Occupation: General Manager / Instructor Trainer
Hometown: Temple City, CA
Born at the tender age of zero, he began his first migration towards the great Pacific Ocean. Forged by the rough shell sand and pounding temperate waves, he formed a deep connection with the sea and all of her creatures. Now he uses his powers to teach others how to form a deep and lasting relationship with our mother, Ocean.
In his terrestrial life, Thomas is most commonly spotted at the Ocean Safari headquarters answering calls, repairing equipment, orchestrating excursions, and signing autographs.
After hours he must travel to the nearest body of water to avoid desiccation, often spending his weekday evenings teaching scuba, free diving, and rescue diving at the Norman S. Johnson Aquatic Center in Arcadia.
When he is not “working” photography, music, surfing, and hiking are his go-to activities.
Though his powers are great and many, there are still countless migrations ahead.
Join Ocean Safari and view this majestic creature on your next underwater adventure.
January 9, 2019
Over the years I have heard stories from many divers about their amazing experience diving with squid at one of our local beach dive sites. The squid are only here for a brief time, and in order to dive surrounded by these intergalactic cepholopods you must be at the right place at the right time. One perk of working in a dive shop is becoming privy to information about dive condition and local marine life sightings, so I was able to get the scoop on when and where they could be found. The night that I decided to try to find these squid also happened to be my partners and mines anniversary. Luckily for me she is also a diver, so when given the choice between a sit down dinner or a 30m night dive she happily chose the latter.
By the time we had packed our gear and hit the road it was about 7pm, and we would arrive at the parking lot about an hour later. The name of the dive site is Vets Park, and is a Los Angeles beach diving staple. I debated bringing my giant camera rig into the water, contemplating about how annoying it would be to lug it around with no squid to film. I asked a group of divers exiting the water if they saw any squid, and their answer was a disheartening “Only a few. just in the tens and hundreds, not the hundreds and thousands. Maybe tomorrow or Saturday would be better.” Ten and hundreds still sounded pretty good to me so I decided to bring my rig. As we walked towards the beach I spotted my good friend Erich coming back from his dive. He happily showed me some pictures and video and told me that they saw tons of squid. Erich also told us roughly where along the beach to enter and how deep to go.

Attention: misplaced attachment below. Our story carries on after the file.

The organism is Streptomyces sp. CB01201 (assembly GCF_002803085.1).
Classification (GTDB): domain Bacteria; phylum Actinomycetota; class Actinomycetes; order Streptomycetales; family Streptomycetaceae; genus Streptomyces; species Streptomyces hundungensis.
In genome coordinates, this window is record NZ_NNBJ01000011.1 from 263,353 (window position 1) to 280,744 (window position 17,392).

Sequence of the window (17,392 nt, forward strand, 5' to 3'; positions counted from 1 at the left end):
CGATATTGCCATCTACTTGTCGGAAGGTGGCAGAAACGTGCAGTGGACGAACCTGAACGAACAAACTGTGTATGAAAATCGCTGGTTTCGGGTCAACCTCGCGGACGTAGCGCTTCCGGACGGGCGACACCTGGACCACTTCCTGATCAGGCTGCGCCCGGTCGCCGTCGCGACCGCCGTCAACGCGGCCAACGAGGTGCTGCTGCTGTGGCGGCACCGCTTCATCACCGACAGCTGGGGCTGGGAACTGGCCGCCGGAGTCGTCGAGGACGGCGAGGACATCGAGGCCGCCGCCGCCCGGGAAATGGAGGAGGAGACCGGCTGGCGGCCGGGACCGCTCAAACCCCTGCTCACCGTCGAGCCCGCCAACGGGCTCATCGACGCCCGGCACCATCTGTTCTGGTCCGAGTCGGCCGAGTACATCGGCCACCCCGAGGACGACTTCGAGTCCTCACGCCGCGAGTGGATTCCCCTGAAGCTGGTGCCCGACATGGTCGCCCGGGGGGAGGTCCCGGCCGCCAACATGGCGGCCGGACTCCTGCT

We walked down the beach towards the pier and entered the water. Tonight the surf was small, but you could feel the energy of the swell underwater. We made our way down to about 90’ where we started to see the occasional squid. Being both of our first times, this was already very exciting for us. The squid were completely alien looking creatures. Big eyes, tentacles, and pulsing translucent bodies flew through the blackness of the water. Eventually we were greeted by huge schools of squid flying by us, many of them interlocked with each other. We also observed the squid building their eggs into little nest like piles. Surrounding these eggs were hundreds of small target shrimp scarring over the floor.
It was such an amazing experience that we decided to join our other friends on Saturday night with hopes to see even more squid. We didn’t see more than five squid this time, but did see piles of squid eggs strewn all over the sandy bottom. Hiding in and around the eggs were tons of sting rays, as well as more target shrimp.
Here is a short video I made with the footage I gathered from both nights.
May 10, 2018
Diving in Vancouver!
May 10, 2018
Diving with hammer head sharks in the Galapagos!